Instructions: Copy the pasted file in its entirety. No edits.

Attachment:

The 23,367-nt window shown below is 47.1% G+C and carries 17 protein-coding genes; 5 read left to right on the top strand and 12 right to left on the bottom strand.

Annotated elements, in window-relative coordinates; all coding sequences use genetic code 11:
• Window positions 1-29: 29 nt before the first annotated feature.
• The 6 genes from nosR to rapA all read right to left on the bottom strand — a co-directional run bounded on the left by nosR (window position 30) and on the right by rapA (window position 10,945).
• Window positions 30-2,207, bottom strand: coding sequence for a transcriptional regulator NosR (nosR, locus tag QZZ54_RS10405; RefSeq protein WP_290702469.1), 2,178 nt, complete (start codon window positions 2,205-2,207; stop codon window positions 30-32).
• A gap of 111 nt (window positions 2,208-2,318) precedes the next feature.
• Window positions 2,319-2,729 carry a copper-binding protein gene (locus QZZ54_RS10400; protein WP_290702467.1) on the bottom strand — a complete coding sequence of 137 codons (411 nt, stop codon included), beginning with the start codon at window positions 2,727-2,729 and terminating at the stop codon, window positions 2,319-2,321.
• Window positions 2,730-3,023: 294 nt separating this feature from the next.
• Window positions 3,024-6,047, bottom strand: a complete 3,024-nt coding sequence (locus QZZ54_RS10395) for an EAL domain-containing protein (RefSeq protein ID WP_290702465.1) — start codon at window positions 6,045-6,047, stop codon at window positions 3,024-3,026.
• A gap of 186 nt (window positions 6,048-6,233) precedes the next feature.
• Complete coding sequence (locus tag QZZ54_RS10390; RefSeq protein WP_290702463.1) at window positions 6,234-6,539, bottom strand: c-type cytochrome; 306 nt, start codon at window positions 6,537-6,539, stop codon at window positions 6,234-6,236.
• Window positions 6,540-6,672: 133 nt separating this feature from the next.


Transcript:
The 23,367-nt window shown below is 47.1% G+C and carries 17 protein-coding genes; 5 read left to right on the top strand and 12 right to left on the bottom strand.

Annotated elements, in window-relative coordinates; all coding sequences use genetic code 11:
• Window positions 1-29: 29 nt before the first annotated feature.
• The 6 genes from nosR to rapA all read right to left on the bottom strand — a co-directional run bounded on the left by nosR (window position 30) and on the right by rapA (window position 10,945).
• Window positions 30-2,207, bottom strand: coding sequence for a transcriptional regulator NosR (nosR, locus tag QZZ54_RS10405; RefSeq protein WP_290702469.1), 2,178 nt, complete (start codon window positions 2,205-2,207; stop codon window positions 30-32).
• A gap of 111 nt (window positions 2,208-2,318) precedes the next feature.
• Window positions 2,319-2,729 carry a copper-binding protein gene (locus QZZ54_RS10400; protein WP_290702467.1) on the bottom strand — a complete coding sequence of 137 codons (411 nt, stop codon included), beginning with the start codon at window positions 2,727-2,729 and terminating at the stop codon, window positions 2,319-2,321.
• Window positions 2,730-3,023: 294 nt separating this feature from the next.
• Window positions 3,024-6,047, bottom strand: a complete 3,024-nt coding sequence (locus QZZ54_RS10395) for an EAL domain-containing protein (RefSeq protein ID WP_290702465.1) — start codon at window positions 6,045-6,047, stop codon at window positions 3,024-3,026.
• A gap of 186 nt (window positions 6,048-6,233) precedes the next feature.
• Complete coding sequence (locus tag QZZ54_RS10390; RefSeq protein WP_290702463.1) at window positions 6,234-6,539, bottom strand: c-type cytochrome; 306 nt, start codon at window positions 6,537-6,539, stop codon at window positions 6,234-6,236.
• Window positions 6,540-6,672: 133 nt separating this feature from the next.